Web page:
Tuesday, August 29, 2017

SOP: Setting Client Expectations

I mentioned on The Facebook that I was getting ready to check my voice mail for the month of August. I work hard to make sure people know that telephone/voice mail is not the way to contact me. Willie asked a great question:

"You do a very good job at setting expectations via social media. Any tips for those of us who have to be significantly more connected than you are to do the same? 
For example, I'm sure there are a lot of solo/small shops who would appreciate how to let their clients know that nighttime calls have to be an emergency and go through the proper channels to get response. In my case, setting expectations of response time based on priority of message would be ideal."

Here are my thoughts.

#1 - Have a Regular Communication Method

No matter what my policies have been, I have always worked hard to communicate them to my clients. Probably the best tool I ever had for this was my monthly newsletter. For seventeen years I published a monthly (printed) newsletter for my clients. I printed it because I believe it would be opened and read more than an email.

The newsletter contents were pretty consistent:

- Intro memo about what's new
- Updates on viruses and other threats
- News about our company (new employees, changes in service, etc.)
- Topics related to tech support
- Offers

The newsletter allowed me to consistently push several messages absolutely non-stop for seventeen years. These included a focus on security and best practices, a commitment to replacing machines every three years, and clear communication on how to get the best service.

#2 - Written Notifications

Whenever we had a policy change that clients needed to know about, we sent out a letter. When you have less than 100 clients under management, with is not very expensive. And a letter on letterhead from the I.T. Provider is almost guaranteed to be read these days.

For example, when we instituted our first customer service web site for creating service tickets, we posted a note in our newsletter and sent out a separate mailing to give clients the details.

"Nagging" communications via email or even social media are not very effective. More official-looking communication via postal mail is taken much more seriously as communication from one company to another.

We used the same double-whammy approach to increasing rates, defining business hours, and publishing the "best" way to get service. Anything that was important to our relationship and profitability was communicated by both newsletter and postal mailing.

#3 - Have a "Client" Page on Your Web Site

We always maintained a page with very clear information about how to get ah old of us and our important policies. This included our after-hours policies and response times. We did not list our pricing there, but we did list our hours and contact information (phones, extensions, links to create tickets, etc.).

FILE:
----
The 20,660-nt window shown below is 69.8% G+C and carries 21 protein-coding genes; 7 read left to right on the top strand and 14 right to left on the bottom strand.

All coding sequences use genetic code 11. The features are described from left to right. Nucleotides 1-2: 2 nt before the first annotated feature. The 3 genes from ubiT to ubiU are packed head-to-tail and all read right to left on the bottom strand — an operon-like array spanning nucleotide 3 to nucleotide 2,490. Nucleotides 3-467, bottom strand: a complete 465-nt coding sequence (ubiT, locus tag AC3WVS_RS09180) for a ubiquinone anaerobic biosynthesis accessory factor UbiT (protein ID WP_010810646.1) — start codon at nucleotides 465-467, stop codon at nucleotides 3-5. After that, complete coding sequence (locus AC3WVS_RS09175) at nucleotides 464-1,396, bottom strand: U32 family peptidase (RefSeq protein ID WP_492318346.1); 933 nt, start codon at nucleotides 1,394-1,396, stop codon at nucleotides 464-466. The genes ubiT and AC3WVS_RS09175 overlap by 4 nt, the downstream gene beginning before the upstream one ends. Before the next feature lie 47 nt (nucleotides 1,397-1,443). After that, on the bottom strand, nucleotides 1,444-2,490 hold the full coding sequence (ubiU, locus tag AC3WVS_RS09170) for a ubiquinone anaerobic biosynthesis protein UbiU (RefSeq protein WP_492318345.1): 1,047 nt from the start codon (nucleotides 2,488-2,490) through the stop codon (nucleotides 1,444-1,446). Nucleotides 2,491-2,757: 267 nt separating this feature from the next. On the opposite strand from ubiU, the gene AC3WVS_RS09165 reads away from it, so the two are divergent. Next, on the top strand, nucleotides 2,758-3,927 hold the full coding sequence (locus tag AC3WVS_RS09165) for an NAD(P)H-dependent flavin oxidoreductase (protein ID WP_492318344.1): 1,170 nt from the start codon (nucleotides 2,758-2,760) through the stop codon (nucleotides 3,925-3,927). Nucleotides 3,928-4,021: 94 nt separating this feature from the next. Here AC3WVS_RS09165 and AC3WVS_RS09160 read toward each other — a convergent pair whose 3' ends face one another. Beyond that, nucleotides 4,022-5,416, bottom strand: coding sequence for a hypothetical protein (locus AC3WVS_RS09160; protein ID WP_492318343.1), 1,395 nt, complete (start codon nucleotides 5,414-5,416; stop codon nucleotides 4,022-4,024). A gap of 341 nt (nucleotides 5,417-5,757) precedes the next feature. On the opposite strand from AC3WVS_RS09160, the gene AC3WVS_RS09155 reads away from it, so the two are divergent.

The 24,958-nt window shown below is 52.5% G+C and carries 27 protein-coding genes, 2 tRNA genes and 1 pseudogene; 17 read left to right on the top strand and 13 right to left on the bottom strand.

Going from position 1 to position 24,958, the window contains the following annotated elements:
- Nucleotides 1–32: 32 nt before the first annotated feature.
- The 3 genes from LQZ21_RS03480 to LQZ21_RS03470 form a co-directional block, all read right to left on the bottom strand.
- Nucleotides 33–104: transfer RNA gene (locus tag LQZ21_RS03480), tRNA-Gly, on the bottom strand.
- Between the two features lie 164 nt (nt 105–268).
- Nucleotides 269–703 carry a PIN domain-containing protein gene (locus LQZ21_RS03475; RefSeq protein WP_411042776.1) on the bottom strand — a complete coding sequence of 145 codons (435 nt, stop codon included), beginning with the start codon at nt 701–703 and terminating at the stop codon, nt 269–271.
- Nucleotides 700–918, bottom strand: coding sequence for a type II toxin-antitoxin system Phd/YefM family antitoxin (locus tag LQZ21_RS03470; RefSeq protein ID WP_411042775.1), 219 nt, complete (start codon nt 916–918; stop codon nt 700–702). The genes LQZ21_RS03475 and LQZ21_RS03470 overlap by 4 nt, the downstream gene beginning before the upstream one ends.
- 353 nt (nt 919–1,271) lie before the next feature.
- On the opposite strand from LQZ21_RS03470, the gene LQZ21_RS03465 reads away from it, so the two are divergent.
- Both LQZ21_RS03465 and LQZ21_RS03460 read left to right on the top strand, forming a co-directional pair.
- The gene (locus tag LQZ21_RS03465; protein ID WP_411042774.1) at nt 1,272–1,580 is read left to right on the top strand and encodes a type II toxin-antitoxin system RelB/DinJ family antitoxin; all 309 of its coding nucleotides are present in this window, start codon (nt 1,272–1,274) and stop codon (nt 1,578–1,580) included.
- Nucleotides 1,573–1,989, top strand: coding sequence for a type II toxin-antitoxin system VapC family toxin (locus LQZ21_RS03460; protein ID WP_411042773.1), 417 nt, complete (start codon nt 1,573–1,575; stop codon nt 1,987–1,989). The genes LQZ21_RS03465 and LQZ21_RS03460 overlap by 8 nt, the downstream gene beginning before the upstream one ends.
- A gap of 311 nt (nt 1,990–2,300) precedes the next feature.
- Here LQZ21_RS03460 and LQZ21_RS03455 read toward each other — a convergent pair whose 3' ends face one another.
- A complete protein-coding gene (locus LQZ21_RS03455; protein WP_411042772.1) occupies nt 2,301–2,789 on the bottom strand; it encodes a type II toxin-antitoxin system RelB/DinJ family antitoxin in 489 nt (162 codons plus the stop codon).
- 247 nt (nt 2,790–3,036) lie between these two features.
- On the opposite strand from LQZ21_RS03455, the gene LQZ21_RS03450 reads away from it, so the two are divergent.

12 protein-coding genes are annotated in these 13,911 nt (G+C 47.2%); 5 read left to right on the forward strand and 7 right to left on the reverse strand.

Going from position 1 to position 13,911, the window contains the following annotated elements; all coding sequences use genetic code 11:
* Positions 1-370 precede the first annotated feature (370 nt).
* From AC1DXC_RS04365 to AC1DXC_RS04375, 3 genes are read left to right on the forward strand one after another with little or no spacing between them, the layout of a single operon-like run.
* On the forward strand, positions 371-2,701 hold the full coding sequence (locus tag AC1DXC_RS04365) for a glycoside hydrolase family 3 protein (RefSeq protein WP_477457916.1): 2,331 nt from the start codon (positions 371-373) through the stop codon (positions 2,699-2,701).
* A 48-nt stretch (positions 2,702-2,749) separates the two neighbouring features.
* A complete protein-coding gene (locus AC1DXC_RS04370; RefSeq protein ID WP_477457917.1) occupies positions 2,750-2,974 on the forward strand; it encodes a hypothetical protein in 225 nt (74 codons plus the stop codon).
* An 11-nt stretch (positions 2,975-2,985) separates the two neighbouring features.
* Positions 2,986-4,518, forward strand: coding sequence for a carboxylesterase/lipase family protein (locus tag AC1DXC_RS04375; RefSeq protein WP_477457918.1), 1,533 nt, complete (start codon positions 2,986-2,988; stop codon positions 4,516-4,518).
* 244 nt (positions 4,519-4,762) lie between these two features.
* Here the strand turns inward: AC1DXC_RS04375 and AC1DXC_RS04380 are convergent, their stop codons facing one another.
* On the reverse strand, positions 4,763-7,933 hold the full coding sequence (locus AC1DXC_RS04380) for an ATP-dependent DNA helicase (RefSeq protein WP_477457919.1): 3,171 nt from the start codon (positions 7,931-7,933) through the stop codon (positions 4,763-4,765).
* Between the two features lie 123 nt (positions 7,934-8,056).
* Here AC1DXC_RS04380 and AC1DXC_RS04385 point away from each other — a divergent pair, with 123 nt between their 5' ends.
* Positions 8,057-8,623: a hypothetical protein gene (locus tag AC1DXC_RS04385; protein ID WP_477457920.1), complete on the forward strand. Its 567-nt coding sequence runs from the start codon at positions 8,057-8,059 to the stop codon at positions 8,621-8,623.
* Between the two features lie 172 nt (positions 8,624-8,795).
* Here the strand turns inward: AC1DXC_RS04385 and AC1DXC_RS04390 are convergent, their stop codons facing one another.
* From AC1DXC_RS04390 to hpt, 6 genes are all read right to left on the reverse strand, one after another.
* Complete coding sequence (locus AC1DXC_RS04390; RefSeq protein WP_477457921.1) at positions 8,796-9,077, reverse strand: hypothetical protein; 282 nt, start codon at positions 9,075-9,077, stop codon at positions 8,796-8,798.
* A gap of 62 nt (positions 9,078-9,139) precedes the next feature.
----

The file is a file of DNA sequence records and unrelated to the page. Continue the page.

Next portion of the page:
I'm actually surprised that so few IT companies have their basic policies posted. Your web site is much better as a communication tool with clients than it is as a sales tool for your company. But if you want it to be both, that's very easy to achieve.

We even posted PDF copies of our most recent newsletters for download.

Things Change Over Time

As Willie mentioned, I am very consistent in posting my communication preferences online on social media. But I would never consider that the official statement of our policies. Official statements are delivered via newsletter and postal mail.

Some policies - such as the best way to contact us - have changed a lot over time. We used to answer our phones all the time and publish our cell phones. That has obvious problems. And when we started having clients abuse this openness, we only published the official tech support phone number.

This change required some "management" of communications. Again, that was done by the three methods mentioned above.

Over time, we adopted what I now consider basic, common sense limits on when and how we communicate. If I could go back and put these in place ten years earlier, I would. In reality, we had very few clients who abused communications with us. But those few helped us adopt the policies we have now.

Another example, of course, is price changes. For clients without a managed service contract, we give a 30 day notice to raise prices. This goes out on all communication media.

Your feedback welcome.

Thanks for the note, Willie!


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